The Bullies at Centro

Linda McKeown, the manager of Call-a-Bus, used bullying as her management style and she passed it down to her staff.  Herewith my letter to her on October 18, 2004:

Dear Linda,

            I have spoken with Sharon Keener, manager of customer service, regarding a complaint against Jim Bacon, Call-a-Bus Assistant Director, and she has advised me to file the complaint with you.  Jim has refused to provide me with information, and refused to refer me to anyone who could provide the requisite information.

            On Friday, October 8, at a meeting at ARISE, you used the phrases “required” and “standby” in talking about ride requests.  I had never heard these phrases before, and didn’t know what they meant.

            When I got home after the meeting, I called to confirm my Call-a-Bus ride for Saturday morning to a doctor’s appointment.  Jim told me they had nothing for me.  He would not explain why.  He asked if I wanted to use a line bus.  I told him I couldn’t.  He started to hang up, leaving me hopeless and in need of a ride.

            I asked him the difference between a “required” ride and a “standby” ride.  He said, “We’ve been through this before” and refused to answer my question.  In fact, we had not been through it before because I had just found out about it a few hours earlier.

Furthermore, this is not the first time Jim has cut off conversation with his autocratic, “We’ve been through this before.”  I told him that it didn’t matter if we’d been through it before; if I requested information, he should provide it.  Courtesy says that you answer questions when asked; wisdom says that when working with multiply disabled people, you recognize that you may need to give the same information several times.

            At this point, Jim changed his answer to my question.  He said, “I don’t know.”  In fact, he had not been through it before, and he knew it.  I asked him who would know the difference between “required” and “standby.”  He again said, “I don’t know,” and again started to hang up on me.  I asked to be transferred to you, and your voice mail message said that if there were immediate problems, to contact the assistant director.

            I called back, Jim answered again, and when I asked who the assistant director was, he said, “Me.”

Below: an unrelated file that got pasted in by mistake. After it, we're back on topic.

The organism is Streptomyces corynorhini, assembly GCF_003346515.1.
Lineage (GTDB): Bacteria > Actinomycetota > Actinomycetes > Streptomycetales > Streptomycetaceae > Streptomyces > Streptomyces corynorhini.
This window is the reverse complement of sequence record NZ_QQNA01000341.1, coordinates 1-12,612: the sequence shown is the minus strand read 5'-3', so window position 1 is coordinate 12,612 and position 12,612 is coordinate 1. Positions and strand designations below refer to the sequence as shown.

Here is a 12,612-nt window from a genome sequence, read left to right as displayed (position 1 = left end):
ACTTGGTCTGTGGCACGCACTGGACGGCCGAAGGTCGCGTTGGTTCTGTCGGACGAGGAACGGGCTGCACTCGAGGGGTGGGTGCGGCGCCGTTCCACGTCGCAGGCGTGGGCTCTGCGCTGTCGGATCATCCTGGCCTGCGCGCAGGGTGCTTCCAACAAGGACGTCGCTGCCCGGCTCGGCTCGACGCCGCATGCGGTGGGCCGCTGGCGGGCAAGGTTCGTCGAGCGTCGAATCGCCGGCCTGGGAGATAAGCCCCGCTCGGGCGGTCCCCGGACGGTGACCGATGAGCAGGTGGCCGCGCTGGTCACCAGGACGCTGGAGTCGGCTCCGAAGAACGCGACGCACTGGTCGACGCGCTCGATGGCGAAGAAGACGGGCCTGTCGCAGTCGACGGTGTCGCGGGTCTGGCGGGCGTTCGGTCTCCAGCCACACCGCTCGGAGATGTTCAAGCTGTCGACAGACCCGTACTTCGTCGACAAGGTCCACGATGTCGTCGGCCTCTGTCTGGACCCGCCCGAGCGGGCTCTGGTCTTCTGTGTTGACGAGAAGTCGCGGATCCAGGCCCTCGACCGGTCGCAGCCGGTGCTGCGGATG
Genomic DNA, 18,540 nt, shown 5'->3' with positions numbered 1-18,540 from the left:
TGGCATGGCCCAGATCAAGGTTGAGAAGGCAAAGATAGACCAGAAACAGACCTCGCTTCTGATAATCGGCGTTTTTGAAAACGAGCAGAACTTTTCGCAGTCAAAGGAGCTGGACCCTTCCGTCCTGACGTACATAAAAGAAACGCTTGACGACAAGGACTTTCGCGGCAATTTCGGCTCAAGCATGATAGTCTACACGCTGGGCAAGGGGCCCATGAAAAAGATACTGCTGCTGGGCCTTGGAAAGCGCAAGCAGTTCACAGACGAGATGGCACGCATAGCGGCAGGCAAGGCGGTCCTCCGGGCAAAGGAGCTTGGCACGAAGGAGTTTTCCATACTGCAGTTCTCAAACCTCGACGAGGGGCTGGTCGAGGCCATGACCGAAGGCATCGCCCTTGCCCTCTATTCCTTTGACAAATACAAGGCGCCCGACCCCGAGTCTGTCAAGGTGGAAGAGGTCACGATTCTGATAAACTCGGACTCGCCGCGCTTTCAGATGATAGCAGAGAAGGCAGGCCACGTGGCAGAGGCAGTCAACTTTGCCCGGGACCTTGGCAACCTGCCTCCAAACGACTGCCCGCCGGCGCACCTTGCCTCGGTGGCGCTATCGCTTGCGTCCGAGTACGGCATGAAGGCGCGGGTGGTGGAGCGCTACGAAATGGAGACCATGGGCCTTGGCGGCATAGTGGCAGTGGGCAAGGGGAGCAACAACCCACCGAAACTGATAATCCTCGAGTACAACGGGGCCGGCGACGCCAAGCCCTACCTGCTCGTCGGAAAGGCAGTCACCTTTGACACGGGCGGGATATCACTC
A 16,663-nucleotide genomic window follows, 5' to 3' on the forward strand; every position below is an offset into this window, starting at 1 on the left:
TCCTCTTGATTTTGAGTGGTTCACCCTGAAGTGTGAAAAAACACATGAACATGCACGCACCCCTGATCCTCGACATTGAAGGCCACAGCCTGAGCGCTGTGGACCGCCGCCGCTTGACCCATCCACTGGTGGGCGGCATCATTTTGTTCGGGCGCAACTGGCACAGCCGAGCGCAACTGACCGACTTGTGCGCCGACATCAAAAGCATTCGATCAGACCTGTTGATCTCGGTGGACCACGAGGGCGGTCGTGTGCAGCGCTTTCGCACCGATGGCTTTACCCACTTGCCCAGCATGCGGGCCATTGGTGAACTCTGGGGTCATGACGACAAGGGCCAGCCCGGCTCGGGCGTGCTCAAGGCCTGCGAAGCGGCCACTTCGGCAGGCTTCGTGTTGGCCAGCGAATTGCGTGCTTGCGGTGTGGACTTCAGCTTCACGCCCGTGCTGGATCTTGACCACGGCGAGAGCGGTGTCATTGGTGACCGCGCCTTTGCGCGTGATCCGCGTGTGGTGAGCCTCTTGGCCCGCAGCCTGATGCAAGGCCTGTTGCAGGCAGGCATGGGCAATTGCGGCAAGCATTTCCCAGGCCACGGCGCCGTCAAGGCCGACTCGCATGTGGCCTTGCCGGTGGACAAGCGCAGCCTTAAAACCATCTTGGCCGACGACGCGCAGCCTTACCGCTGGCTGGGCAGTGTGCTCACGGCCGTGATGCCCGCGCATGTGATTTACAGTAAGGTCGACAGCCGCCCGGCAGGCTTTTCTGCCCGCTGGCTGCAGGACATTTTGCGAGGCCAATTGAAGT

I have, at the least, the right to be given information upon request, or be referred to any person who has such information.  It is not acceptable to me to have Jim (a) knowingly give false answers, (b) not have correct information, (c) not refer me to someone who does have the answers, and (d) repeatedly try to disconnect me.  As a CENTRO employee, he is supposed to be serving the public, not bullying it.

            Please address these issues with Jim.  I would like a written apology from him.  I have treated him with courtesy and respect, and I expect to be treated in the same manner.


Of course, I never got an apology.  In fact, I never got any indication that McKeown had addressed the problem, or any confirmation that she’d even read the letter.

The same day, I also wrote another letter to Linda:

Dear Linda,

            Twice in the last few weeks, my Call-a-Bus ride requests to doctor’s appointments have been turned down without explanation, thus increasing my pain.

            At the Public Transportation Advisory Committee meeting on October 8 at ARISE, you said that some rides are taken as “required” and others as “standby.”  Neither the other disabled people who were present, nor Beata Karpinska, the advocacy director, nor I, had heard of this before.  Likewise, when I spoke with Richard Vargas, an ADA specialist in Albany, he had never heard that language used.  He recommends that you stick to the language in the law, e.g., “trip prioritizing,” “trip scheduling,” and “capacity constraints.”

            Would you please provide me with a written explanation of “required” and “standby,” and the criteria for each?


No written explanation was forthcoming.  As with Wayne Freeman at Medicaid dispatch, so with Linda McKeown at Call-a-Bus:  oral statements would be made and directions given but they would never put anything in writing for the rider to see, digest, and refer to as necessary.

The idea that the rider is to be constrained and bossed around was not limited to Call-a-Bus.  Apparently Centro had a systemic attitude that riders were large, awkward pieces of shit who were to do as they were told and not ask questions.  On November 4, 2004, I wrote to the Operations Director.  [(1) 442-3434 is the cancellation number for Call-a-Bus; during the hours that CAB is closed the calls roll over to Operations.  (2) CAB has subcontractors, such as Blue Chip bus company, which carry CAB rides.  (3) All short buses are equipped with radios.]

Dear Sir:

In regard to the woman answering the 442-3434 phone line on Saturday, October 30, I wish to file a complaint.  She did not do her job, refused to provide information, and was belligerent and rude.